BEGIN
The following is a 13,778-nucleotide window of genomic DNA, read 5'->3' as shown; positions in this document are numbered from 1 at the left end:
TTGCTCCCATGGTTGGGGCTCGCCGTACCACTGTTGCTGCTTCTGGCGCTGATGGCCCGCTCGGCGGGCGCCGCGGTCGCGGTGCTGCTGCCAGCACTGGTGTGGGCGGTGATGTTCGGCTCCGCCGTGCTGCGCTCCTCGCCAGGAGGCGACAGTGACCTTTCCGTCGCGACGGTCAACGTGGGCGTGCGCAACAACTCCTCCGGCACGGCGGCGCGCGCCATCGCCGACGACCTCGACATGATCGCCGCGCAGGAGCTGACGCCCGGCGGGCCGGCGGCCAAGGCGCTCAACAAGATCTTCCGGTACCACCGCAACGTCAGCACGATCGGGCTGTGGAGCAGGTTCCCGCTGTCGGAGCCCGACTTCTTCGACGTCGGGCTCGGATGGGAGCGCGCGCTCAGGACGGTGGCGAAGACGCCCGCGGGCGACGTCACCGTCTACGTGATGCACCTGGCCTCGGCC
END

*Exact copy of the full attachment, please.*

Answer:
The following is a 13,778-nucleotide window of genomic DNA, read 5'->3' as shown; positions in this document are numbered from 1 at the left end:
TTGCTCCCATGGTTGGGGCTCGCCGTACCACTGTTGCTGCTTCTGGCGCTGATGGCCCGCTCGGCGGGCGCCGCGGTCGCGGTGCTGCTGCCAGCACTGGTGTGGGCGGTGATGTTCGGCTCCGCCGTGCTGCGCTCCTCGCCAGGAGGCGACAGTGACCTTTCCGTCGCGACGGTCAACGTGGGCGTGCGCAACAACTCCTCCGGCACGGCGGCGCGCGCCATCGCCGACGACCTCGACATGATCGCCGCGCAGGAGCTGACGCCCGGCGGGCCGGCGGCCAAGGCGCTCAACAAGATCTTCCGGTACCACCGCAACGTCAGCACGATCGGGCTGTGGAGCAGGTTCCCGCTGTCGGAGCCCGACTTCTTCGACGTCGGGCTCGGATGGGAGCGCGCGCTCAGGACGGTGGCGAAGACGCCCGCGGGCGACGTCACCGTCTACGTGATGCACCTGGCCTCGGCC